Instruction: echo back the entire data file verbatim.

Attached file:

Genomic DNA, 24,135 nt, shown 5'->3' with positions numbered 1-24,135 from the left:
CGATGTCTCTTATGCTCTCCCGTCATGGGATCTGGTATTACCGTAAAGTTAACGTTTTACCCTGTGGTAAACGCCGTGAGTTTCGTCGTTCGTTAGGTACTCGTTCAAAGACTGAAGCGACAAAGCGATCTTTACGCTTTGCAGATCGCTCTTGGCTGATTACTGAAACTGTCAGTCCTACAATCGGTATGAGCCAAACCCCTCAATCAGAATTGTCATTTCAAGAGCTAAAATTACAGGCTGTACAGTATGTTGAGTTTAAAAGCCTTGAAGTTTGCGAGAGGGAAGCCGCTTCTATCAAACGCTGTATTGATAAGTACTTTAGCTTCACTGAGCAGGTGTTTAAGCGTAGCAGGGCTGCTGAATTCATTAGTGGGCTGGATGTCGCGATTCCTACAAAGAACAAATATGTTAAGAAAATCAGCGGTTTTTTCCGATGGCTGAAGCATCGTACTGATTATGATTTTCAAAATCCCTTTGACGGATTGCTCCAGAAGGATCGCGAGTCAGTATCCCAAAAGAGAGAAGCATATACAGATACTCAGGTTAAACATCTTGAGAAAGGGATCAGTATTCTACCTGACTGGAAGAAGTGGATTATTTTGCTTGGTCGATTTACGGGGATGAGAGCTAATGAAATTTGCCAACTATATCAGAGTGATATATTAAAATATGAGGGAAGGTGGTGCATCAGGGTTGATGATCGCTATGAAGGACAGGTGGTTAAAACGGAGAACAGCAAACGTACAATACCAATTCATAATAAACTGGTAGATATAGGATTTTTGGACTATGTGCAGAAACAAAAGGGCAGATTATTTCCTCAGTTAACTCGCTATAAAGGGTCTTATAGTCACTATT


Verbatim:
Genomic DNA, 24,135 nt, shown 5'->3' with positions numbered 1-24,135 from the left:
CGATGTCTCTTATGCTCTCCCGTCATGGGATCTGGTATTACCGTAAAGTTAACGTTTTACCCTGTGGTAAACGCCGTGAGTTTCGTCGTTCGTTAGGTACTCGTTCAAAGACTGAAGCGACAAAGCGATCTTTACGCTTTGCAGATCGCTCTTGGCTGATTACTGAAACTGTCAGTCCTACAATCGGTATGAGCCAAACCCCTCAATCAGAATTGTCATTTCAAGAGCTAAAATTACAGGCTGTACAGTATGTTGAGTTTAAAAGCCTTGAAGTTTGCGAGAGGGAAGCCGCTTCTATCAAACGCTGTATTGATAAGTACTTTAGCTTCACTGAGCAGGTGTTTAAGCGTAGCAGGGCTGCTGAATTCATTAGTGGGCTGGATGTCGCGATTCCTACAAAGAACAAATATGTTAAGAAAATCAGCGGTTTTTTCCGATGGCTGAAGCATCGTACTGATTATGATTTTCAAAATCCCTTTGACGGATTGCTCCAGAAGGATCGCGAGTCAGTATCCCAAAAGAGAGAAGCATATACAGATACTCAGGTTAAACATCTTGAGAAAGGGATCAGTATTCTACCTGACTGGAAGAAGTGGATTATTTTGCTTGGTCGATTTACGGGGATGAGAGCTAATGAAATTTGCCAACTATATCAGAGTGATATATTAAAATATGAGGGAAGGTGGTGCATCAGGGTTGATGATCGCTATGAAGGACAGGTGGTTAAAACGGAGAACAGCAAACGTACAATACCAATTCATAATAAACTGGTAGATATAGGATTTTTGGACTATGTGCAGAAACAAAAGGGCAGATTATTTCCTCAGTTAACTCGCTATAAAGGGTCTTATAGTCACTATT